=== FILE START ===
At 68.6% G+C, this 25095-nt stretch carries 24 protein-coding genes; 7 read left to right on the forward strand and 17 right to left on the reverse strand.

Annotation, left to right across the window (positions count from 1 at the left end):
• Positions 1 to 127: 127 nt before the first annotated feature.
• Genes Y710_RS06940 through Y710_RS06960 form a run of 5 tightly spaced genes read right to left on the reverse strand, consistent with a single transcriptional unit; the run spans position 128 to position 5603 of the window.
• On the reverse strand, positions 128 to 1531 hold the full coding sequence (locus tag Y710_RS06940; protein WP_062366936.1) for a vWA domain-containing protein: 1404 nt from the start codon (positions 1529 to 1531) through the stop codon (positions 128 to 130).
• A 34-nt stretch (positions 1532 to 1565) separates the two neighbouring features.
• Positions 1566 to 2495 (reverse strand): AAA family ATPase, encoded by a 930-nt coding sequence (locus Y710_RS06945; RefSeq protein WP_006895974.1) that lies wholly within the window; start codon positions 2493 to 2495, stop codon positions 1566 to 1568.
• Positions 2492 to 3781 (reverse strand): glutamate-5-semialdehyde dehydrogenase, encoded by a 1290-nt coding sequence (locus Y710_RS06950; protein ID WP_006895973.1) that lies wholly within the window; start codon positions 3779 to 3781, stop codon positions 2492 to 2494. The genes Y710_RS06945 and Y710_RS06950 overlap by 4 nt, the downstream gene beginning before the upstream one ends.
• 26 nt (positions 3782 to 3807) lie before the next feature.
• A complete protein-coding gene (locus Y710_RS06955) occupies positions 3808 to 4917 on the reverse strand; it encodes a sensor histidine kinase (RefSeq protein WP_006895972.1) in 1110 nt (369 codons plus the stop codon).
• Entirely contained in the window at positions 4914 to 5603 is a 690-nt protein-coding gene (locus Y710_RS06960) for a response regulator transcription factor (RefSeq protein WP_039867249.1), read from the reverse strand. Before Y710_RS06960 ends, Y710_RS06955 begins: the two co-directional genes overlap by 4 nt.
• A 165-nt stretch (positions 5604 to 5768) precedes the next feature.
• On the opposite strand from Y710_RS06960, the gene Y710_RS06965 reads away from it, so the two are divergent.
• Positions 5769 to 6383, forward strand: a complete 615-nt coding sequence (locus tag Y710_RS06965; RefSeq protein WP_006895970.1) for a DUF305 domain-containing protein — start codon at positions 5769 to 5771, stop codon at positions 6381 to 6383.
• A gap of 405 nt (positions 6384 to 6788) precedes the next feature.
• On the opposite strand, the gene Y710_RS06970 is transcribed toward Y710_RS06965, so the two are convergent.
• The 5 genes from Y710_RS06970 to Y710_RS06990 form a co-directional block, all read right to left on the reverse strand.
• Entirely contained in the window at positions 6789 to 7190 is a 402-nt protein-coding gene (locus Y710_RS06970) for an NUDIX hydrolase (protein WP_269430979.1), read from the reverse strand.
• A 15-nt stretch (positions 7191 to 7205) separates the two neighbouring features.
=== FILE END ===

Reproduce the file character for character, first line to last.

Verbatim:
At 68.6% G+C, this 25095-nt stretch carries 24 protein-coding genes; 7 read left to right on the forward strand and 17 right to left on the reverse strand.

Annotation, left to right across the window (positions count from 1 at the left end):
• Positions 1 to 127: 127 nt before the first annotated feature.
• Genes Y710_RS06940 through Y710_RS06960 form a run of 5 tightly spaced genes read right to left on the reverse strand, consistent with a single transcriptional unit; the run spans position 128 to position 5603 of the window.
• On the reverse strand, positions 128 to 1531 hold the full coding sequence (locus tag Y710_RS06940; protein WP_062366936.1) for a vWA domain-containing protein: 1404 nt from the start codon (positions 1529 to 1531) through the stop codon (positions 128 to 130).
• A 34-nt stretch (positions 1532 to 1565) separates the two neighbouring features.
• Positions 1566 to 2495 (reverse strand): AAA family ATPase, encoded by a 930-nt coding sequence (locus Y710_RS06945; RefSeq protein WP_006895974.1) that lies wholly within the window; start codon positions 2493 to 2495, stop codon positions 1566 to 1568.
• Positions 2492 to 3781 (reverse strand): glutamate-5-semialdehyde dehydrogenase, encoded by a 1290-nt coding sequence (locus Y710_RS06950; protein ID WP_006895973.1) that lies wholly within the window; start codon positions 3779 to 3781, stop codon positions 2492 to 2494. The genes Y710_RS06945 and Y710_RS06950 overlap by 4 nt, the downstream gene beginning before the upstream one ends.
• 26 nt (positions 3782 to 3807) lie before the next feature.
• A complete protein-coding gene (locus Y710_RS06955) occupies positions 3808 to 4917 on the reverse strand; it encodes a sensor histidine kinase (RefSeq protein WP_006895972.1) in 1110 nt (369 codons plus the stop codon).
• Entirely contained in the window at positions 4914 to 5603 is a 690-nt protein-coding gene (locus Y710_RS06960) for a response regulator transcription factor (RefSeq protein WP_039867249.1), read from the reverse strand. Before Y710_RS06960 ends, Y710_RS06955 begins: the two co-directional genes overlap by 4 nt.
• A 165-nt stretch (positions 5604 to 5768) precedes the next feature.
• On the opposite strand from Y710_RS06960, the gene Y710_RS06965 reads away from it, so the two are divergent.
• Positions 5769 to 6383, forward strand: a complete 615-nt coding sequence (locus tag Y710_RS06965; RefSeq protein WP_006895970.1) for a DUF305 domain-containing protein — start codon at positions 5769 to 5771, stop codon at positions 6381 to 6383.
• A gap of 405 nt (positions 6384 to 6788) precedes the next feature.
• On the opposite strand, the gene Y710_RS06970 is transcribed toward Y710_RS06965, so the two are convergent.
• The 5 genes from Y710_RS06970 to Y710_RS06990 form a co-directional block, all read right to left on the reverse strand.
• Entirely contained in the window at positions 6789 to 7190 is a 402-nt protein-coding gene (locus Y710_RS06970) for an NUDIX hydrolase (protein WP_269430979.1), read from the reverse strand.
• A 15-nt stretch (positions 7191 to 7205) separates the two neighbouring features.